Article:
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|Case Number:||Misc Civil Appli 374 of 2003|
|Parties:||Republic v Commissioner of Co-operatives ex parte Francis Njuguna Kubai and Estate of Peter Ndungu Kubai Thaara; Jumata Famers Co-operative Society (Interested Parties)|
|Date Delivered:||29 Jun 2005|
|Court:||High Court at Nakuru|
|Judge(s):||Daniel Kiio Musinga|
|Citation:||Republic v Commissioner for Co-operatives Ex-parte Francis Njuguna Kubai & 2 others  eKLR|
|Advocates:||Mr. Lawrence Kahiga for the applicant Mr. Karanja-Mbugua for the first interested party|
|Court Division:||Judicial Review|
|Advocates:||Mr. Lawrence Kahiga for the applicant Mr. Karanja-Mbugua for the first interested party|
[Ruling] – CIVIL PRACTICE AND PROCEDURE - execution - stay of – application for – matters court considers in making order – validity of order - Civil Procedure Act Sections 3A, 63(e) and 80; Civil Procedure Rules Order 44 Rule 1
REVIEW – application for - application for orders of certiorari to quash an earlier decision of the court – factors to be considered by the court in such applications – validity of orders - Civil Procedure Rules Order LIII
PRELIMINAY OBJECTION - whether the court has jurisdiction to review or set aside its own orders – right of appeal of parties on an order of judicial review – applicable principles
|History Advocates:||One party or some parties represented|
|Case Outcome:||Preliminary objections dismissed|
|Disclaimer:||The information contained in the above segment is not part of the judicial opinion delivered by the Court. The metadata has been prepared by Kenya Law as a guide in understanding the subject of the judicial opinion. Kenya Law makes no warranties as to the comprehensiveness or accuracy of the information|
REPUBLIC OF KENYA
IN THE HIGH COURT OF KENYA
MISC. CIV. APPLI. 374 OF 2003
IN THE MATTER OF AN APPLICATION FOR JUDICIAL REVIEW FOR ORDERS OF CERTIORARI
IN THE MATTER OF FRANCIS NJUGUNA KUBAI
IN THE MATTER OF CO-OPERATIVE ACT
COMMISSIONER OF CO-OPERATIVES………………....……...RESPONDENT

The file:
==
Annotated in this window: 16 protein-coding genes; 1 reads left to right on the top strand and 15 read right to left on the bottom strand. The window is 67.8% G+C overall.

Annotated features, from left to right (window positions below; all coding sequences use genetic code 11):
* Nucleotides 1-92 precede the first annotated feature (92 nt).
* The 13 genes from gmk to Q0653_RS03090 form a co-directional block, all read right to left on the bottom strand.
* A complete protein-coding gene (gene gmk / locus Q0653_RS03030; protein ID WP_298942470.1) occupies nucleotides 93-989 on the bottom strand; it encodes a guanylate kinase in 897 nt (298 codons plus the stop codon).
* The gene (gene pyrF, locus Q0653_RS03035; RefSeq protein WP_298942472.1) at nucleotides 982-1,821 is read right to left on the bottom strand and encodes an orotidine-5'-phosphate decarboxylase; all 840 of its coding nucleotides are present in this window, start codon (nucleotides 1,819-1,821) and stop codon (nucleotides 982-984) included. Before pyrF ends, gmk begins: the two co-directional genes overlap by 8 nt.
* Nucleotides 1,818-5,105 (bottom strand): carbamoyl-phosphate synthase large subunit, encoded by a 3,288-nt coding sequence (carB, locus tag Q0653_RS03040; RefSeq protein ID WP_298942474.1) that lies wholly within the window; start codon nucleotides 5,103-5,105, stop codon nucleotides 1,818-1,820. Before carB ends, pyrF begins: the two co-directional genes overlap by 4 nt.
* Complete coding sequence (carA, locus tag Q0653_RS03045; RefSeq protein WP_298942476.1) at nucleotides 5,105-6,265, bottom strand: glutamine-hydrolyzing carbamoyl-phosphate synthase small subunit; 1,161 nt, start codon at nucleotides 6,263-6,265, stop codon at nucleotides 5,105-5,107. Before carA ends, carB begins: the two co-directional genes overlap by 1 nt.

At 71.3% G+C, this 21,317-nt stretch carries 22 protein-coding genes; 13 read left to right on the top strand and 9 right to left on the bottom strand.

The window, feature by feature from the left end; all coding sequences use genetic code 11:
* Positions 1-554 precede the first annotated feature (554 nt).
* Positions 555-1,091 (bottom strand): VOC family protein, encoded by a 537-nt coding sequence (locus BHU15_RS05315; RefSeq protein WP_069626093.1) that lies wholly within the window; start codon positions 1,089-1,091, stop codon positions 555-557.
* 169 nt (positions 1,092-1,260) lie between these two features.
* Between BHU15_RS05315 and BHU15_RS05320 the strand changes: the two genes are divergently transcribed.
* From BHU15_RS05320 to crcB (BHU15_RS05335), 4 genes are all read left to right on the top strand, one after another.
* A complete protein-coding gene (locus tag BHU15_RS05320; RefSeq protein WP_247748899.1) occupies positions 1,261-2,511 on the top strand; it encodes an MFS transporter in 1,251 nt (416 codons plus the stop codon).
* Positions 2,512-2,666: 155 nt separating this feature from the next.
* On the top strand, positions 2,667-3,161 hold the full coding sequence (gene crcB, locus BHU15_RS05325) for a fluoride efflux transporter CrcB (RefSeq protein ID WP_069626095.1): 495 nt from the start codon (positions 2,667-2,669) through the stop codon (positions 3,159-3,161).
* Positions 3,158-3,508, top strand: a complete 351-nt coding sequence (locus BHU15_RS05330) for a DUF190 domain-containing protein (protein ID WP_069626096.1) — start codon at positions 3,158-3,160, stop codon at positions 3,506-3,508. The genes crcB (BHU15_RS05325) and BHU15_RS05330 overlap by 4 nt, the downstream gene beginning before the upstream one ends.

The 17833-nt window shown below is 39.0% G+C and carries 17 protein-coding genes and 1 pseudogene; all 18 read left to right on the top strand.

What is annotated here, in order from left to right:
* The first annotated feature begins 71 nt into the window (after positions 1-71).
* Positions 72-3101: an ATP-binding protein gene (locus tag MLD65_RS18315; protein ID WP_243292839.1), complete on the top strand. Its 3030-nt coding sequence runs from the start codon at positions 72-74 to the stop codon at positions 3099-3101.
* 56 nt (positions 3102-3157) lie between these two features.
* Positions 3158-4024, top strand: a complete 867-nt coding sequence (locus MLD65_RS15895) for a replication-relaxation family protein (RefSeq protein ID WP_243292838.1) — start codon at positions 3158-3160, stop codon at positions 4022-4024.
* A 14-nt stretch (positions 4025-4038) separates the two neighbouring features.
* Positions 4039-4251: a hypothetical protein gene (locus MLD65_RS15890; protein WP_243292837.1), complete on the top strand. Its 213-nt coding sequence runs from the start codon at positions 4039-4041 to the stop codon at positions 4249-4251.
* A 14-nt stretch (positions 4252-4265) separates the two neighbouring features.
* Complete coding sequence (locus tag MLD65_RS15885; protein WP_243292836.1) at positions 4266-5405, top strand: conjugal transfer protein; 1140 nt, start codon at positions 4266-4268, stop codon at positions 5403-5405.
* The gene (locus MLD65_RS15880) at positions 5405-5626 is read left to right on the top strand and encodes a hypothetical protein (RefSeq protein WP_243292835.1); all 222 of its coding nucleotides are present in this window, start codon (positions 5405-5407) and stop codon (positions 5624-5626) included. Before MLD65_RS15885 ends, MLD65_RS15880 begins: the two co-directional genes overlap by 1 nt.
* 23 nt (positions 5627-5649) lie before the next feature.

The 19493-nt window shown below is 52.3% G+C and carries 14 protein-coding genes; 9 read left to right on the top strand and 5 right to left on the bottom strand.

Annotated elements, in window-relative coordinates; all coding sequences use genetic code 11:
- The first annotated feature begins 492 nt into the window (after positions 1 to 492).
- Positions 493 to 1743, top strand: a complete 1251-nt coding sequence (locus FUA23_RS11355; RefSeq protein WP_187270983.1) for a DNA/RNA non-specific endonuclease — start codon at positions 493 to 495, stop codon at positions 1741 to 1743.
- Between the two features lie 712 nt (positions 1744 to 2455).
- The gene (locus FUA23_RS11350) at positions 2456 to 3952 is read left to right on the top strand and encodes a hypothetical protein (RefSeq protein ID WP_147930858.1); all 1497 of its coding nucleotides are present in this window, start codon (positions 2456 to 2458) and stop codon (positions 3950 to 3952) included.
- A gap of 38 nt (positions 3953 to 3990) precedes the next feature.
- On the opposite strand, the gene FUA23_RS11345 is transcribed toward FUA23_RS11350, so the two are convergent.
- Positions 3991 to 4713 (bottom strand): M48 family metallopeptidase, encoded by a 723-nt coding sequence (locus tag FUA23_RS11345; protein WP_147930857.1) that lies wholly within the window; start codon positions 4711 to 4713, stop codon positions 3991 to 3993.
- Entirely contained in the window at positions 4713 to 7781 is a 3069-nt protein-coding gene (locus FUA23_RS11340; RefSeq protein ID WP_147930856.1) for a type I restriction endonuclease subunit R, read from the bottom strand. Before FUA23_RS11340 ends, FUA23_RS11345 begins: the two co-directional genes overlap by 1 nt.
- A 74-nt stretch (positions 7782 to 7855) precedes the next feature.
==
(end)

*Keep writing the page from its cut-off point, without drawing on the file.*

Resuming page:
FRANCIS NJUGUNA KUBAI…………………….……………………….SUBJECT
ESTATE OF PETER NDUNGU KUBAI THAARA......1ST INTERESTED PARTY
JUMATATU FARMERS CO-OP. SOCIETY...............2ND INTERESTED PARTY
On 21st October, 2003 the subject herein filed an application for judicial review seeking an order of certiorari to bring into this court and quash the decision of the Commissioner of Co-operatives dated 25/2/02 in appeal case No. 5 of 1995. When the application came up for hearing on 20/7/04, counsel for the respondent raised some preliminary objections. One of them was to the effect that leave to apply for the order of certiorari was obtained outside the statutory six months period. That argument had been fortified by an affidavit sworn by the subject on 21st October, 2003 wherein he deposed in paragraph 2 thereof that:-
“That I filed an application for leave to file a substantive application for judicial review vide NAKURU HIGH COURT MISC. APPLICATION NO. 263 OF 2003.”
The court held that if the application for leave was filed any time in 2003, then the same was out of the six months limitation period as required under Order LIII Rule 2 and therefore upheld the preliminary objection and struck out with cost the said notice of motion.
On 23rd March, 2005 the applicant filed an application by way of a notice of motion under Order XLIV Rule 1 of the Civil Procedure Rules and Sections 3A, 63(e) and 80 of the Civil Procedure Act and prayed for stay of execution of the orders made on 28th September 2004 when the aforesaid ruling was delivered. He also urged the court to review and set aside its orders of 28th September 2004 and reinstate the earlier application to hearing
The main ground on which the application for stay of execution and review was based was that the applicant’s earlier deposition that the application for leave was made in Nakuru High Court Misc. Application No. 263 of 2003 was erroneous and/or a typographical error as leave had actually been granted on 13th May, 2003 in Nakuru High Court Misc. Application No. 265 of 2002, the application for leave having been filed on 16th August, 2002. This averment was contained in an affidavit sworn by the applicant’s advocate, Mr. Lawrence Karanja.